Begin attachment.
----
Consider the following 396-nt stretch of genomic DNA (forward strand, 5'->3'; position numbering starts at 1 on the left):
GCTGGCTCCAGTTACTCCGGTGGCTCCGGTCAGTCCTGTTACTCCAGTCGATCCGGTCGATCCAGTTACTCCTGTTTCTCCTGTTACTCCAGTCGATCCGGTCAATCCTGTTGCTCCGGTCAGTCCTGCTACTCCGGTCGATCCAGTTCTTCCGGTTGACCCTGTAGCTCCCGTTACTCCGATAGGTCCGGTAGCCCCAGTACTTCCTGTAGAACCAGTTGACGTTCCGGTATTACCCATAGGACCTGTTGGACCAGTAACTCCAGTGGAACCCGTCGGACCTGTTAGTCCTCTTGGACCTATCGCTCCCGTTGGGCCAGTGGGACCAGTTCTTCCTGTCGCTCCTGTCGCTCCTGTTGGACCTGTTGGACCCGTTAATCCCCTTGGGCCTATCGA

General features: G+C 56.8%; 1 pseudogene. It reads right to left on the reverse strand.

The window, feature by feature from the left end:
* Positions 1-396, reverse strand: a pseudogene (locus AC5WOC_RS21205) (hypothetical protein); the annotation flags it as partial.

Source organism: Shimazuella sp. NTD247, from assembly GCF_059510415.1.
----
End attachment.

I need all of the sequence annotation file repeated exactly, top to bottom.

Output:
Consider the following 396-nt stretch of genomic DNA (forward strand, 5'->3'; position numbering starts at 1 on the left):
GCTGGCTCCAGTTACTCCGGTGGCTCCGGTCAGTCCTGTTACTCCAGTCGATCCGGTCGATCCAGTTACTCCTGTTTCTCCTGTTACTCCAGTCGATCCGGTCAATCCTGTTGCTCCGGTCAGTCCTGCTACTCCGGTCGATCCAGTTCTTCCGGTTGACCCTGTAGCTCCCGTTACTCCGATAGGTCCGGTAGCCCCAGTACTTCCTGTAGAACCAGTTGACGTTCCGGTATTACCCATAGGACCTGTTGGACCAGTAACTCCAGTGGAACCCGTCGGACCTGTTAGTCCTCTTGGACCTATCGCTCCCGTTGGGCCAGTGGGACCAGTTCTTCCTGTCGCTCCTGTCGCTCCTGTTGGACCTGTTGGACCCGTTAATCCCCTTGGGCCTATCGA

General features: G+C 56.8%; 1 pseudogene. It reads right to left on the reverse strand.

The window, feature by feature from the left end:
* Positions 1-396, reverse strand: a pseudogene (locus AC5WOC_RS21205) (hypothetical protein); the annotation flags it as partial.

Source organism: Shimazuella sp. NTD247, from assembly GCF_059510415.1.